Chapter 7 bankruptcy is an aggressive and effective means of relieving debt. Those who file are able to have various debts discharged; meaning a person no longer has to pay them. This can alleviate much of the anxiety, fear and frustration you are likely feeling if you are buried in debt.
However, it is important to understand that while Chapter 7 can eradicate much or most of your debt, it may not eliminate every one. The following is a list of debts that are typically not discharged in Chapter 7 bankruptcy.
- Most student loans
- Debts you did not disclose
- Recent tax obligations
- Unpaid child or spousal support
- Money owed in civil claims tied to a DUI offense
Though there are exceptions, these debts will likely remain even if you file for Chapter 7 bankruptcy. There are many reasons why certain debts are not dischargeable, but one main reason is related to public policy. In other words, paying off certain debts is considered enough of a benefit to society that it outweighs the individual’s need for relief.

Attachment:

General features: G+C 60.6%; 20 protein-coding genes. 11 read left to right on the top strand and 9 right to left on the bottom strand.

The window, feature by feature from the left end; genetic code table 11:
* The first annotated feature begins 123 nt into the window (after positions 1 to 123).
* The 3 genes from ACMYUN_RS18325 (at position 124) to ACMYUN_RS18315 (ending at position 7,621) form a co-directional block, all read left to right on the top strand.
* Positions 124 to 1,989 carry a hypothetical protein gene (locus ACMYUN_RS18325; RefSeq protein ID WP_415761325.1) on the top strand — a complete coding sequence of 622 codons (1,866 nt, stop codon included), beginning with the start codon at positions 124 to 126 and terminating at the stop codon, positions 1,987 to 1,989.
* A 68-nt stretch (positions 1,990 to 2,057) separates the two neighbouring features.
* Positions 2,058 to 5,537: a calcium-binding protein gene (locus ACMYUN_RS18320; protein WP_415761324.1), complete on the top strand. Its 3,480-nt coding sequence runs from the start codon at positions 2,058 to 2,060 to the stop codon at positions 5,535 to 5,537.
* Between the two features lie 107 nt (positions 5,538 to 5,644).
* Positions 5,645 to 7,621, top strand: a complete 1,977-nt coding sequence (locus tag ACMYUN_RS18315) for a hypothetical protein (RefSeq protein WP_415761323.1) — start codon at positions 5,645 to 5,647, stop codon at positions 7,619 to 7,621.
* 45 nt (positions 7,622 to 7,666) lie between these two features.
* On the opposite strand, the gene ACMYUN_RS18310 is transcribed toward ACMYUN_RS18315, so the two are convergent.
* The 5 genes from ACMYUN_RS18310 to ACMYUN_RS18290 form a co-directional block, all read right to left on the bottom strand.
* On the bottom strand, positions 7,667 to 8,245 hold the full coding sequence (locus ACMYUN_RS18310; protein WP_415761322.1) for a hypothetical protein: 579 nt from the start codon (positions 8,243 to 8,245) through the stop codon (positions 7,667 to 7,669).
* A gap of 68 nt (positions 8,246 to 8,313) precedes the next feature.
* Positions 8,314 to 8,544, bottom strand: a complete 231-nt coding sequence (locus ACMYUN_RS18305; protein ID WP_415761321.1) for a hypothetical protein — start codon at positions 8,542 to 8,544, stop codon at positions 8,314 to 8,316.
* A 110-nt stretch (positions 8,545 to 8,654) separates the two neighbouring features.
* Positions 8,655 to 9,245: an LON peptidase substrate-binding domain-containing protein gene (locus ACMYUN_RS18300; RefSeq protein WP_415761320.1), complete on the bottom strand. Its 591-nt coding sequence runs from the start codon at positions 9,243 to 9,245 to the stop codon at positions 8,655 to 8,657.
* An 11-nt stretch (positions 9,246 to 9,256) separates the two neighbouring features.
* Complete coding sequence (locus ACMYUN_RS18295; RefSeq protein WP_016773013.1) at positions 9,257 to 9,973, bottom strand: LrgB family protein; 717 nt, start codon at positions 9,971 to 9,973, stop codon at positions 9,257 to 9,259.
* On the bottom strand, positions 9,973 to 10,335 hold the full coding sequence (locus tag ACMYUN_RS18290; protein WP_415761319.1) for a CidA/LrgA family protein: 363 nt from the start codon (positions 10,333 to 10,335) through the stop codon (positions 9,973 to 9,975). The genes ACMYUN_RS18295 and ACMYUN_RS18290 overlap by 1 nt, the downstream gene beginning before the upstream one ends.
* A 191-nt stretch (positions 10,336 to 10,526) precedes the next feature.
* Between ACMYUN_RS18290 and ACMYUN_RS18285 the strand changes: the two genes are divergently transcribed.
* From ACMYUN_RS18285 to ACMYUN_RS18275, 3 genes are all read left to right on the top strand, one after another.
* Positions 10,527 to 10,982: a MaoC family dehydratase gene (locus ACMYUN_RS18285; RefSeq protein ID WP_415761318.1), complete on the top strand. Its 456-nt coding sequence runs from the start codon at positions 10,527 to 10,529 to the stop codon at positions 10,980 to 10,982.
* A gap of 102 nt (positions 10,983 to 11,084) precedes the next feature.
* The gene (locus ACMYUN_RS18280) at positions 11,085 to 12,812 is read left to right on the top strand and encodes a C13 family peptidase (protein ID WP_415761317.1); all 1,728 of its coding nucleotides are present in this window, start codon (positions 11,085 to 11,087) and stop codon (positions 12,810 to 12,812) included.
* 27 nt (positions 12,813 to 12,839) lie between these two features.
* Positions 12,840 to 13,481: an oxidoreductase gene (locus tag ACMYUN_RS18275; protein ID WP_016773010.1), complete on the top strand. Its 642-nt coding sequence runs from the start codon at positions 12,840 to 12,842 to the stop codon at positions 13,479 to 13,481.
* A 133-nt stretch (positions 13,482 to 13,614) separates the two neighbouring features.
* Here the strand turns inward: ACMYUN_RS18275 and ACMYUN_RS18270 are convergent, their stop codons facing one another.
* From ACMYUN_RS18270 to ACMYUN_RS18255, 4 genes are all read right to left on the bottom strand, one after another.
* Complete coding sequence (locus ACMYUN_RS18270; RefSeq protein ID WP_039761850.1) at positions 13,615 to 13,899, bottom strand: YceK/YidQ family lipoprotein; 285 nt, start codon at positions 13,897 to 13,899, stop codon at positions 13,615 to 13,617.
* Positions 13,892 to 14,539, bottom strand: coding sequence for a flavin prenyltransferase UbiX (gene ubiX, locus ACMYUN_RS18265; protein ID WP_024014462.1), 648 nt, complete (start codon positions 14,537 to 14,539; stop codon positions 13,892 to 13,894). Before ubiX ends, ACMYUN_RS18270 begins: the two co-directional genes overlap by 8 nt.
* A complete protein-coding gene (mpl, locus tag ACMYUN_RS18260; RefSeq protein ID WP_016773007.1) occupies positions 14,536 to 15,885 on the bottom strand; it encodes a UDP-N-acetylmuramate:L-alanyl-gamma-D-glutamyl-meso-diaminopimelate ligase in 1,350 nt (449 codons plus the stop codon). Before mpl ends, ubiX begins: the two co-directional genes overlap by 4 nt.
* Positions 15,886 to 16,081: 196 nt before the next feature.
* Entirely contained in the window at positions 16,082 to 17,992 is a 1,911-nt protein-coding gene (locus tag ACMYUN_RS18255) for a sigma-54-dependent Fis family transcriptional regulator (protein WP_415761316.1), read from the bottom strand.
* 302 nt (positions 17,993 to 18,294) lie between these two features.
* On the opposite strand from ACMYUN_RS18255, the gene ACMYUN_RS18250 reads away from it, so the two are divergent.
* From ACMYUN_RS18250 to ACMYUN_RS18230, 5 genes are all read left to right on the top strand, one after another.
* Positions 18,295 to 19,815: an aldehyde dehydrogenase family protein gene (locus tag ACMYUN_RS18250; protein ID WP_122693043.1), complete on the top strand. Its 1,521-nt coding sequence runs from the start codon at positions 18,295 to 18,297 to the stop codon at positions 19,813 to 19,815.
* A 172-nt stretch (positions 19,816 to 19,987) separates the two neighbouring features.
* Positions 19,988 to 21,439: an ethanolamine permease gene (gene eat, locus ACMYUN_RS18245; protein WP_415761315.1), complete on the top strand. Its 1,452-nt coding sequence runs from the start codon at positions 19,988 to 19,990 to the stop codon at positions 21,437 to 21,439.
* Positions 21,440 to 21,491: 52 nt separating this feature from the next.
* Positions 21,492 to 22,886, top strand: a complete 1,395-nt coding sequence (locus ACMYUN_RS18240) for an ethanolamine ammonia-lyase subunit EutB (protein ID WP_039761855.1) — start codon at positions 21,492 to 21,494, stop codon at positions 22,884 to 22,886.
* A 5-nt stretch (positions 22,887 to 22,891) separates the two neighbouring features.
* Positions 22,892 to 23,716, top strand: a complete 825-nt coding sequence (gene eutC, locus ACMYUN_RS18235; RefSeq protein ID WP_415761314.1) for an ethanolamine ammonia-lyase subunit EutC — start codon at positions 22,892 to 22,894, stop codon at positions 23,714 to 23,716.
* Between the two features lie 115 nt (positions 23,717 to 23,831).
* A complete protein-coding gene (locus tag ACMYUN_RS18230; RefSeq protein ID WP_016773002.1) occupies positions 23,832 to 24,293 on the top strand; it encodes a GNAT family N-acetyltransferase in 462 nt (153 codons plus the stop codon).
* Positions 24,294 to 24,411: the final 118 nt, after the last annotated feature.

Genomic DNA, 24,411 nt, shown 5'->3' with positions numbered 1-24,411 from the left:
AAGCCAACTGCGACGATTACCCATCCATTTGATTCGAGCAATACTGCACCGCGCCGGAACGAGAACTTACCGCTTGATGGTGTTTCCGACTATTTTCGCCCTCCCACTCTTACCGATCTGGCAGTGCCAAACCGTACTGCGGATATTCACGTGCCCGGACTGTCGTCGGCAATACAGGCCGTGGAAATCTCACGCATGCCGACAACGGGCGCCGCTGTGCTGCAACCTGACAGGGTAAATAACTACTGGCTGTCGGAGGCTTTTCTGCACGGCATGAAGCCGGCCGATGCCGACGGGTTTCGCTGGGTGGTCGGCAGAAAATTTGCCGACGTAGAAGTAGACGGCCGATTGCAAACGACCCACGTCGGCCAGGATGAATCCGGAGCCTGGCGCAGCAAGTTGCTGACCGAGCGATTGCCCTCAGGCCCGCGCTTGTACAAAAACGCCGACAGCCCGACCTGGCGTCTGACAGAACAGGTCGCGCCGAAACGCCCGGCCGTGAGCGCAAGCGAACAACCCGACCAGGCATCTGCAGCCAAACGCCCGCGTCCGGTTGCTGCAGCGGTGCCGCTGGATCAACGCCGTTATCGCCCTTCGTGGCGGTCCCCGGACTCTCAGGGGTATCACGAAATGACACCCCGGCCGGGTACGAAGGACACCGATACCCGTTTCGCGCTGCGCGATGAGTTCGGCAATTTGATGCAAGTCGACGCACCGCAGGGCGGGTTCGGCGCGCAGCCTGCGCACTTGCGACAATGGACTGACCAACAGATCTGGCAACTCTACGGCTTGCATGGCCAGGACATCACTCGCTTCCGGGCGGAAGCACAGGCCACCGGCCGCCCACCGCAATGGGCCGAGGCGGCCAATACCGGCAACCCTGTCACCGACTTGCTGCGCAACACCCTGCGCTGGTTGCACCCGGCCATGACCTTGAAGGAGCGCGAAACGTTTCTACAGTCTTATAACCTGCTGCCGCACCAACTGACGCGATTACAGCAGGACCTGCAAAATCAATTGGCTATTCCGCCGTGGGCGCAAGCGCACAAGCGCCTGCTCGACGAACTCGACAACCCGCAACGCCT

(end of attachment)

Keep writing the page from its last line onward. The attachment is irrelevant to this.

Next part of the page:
While it can be frustrating to have debt remaining after Chapter 7, it should be much easier to pay non-dischargeable debt if you are no longer obligated to pay other debts, including:
- Medical debt
- Credit card debt
- Past due utility bills
- Personal loans
- Old tax debts
Many people are carrying both dischargeable and non-dischargeable debts, so it would be wise to discuss with an attorney if Chapter 7 is a good option for your specific needs. In some cases, there may be other debt relief options available that are more appropriate. However, Chapter 7 bankruptcy can be a good option for many people who qualify and are looking for a financial fresh start.